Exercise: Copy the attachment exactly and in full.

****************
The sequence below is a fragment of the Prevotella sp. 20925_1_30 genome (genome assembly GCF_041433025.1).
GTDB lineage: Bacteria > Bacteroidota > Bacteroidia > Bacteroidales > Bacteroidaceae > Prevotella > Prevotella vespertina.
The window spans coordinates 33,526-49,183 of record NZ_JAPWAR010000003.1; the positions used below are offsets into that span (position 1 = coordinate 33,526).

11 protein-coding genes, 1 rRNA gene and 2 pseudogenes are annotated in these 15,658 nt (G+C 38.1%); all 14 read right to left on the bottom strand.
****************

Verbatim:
The sequence below is a fragment of the Prevotella sp. 20925_1_30 genome (genome assembly GCF_041433025.1).
GTDB lineage: Bacteria > Bacteroidota > Bacteroidia > Bacteroidales > Bacteroidaceae > Prevotella > Prevotella vespertina.
The window spans coordinates 33,526-49,183 of record NZ_JAPWAR010000003.1; the positions used below are offsets into that span (position 1 = coordinate 33,526).

11 protein-coding genes, 1 rRNA gene and 2 pseudogenes are annotated in these 15,658 nt (G+C 38.1%); all 14 read right to left on the bottom strand.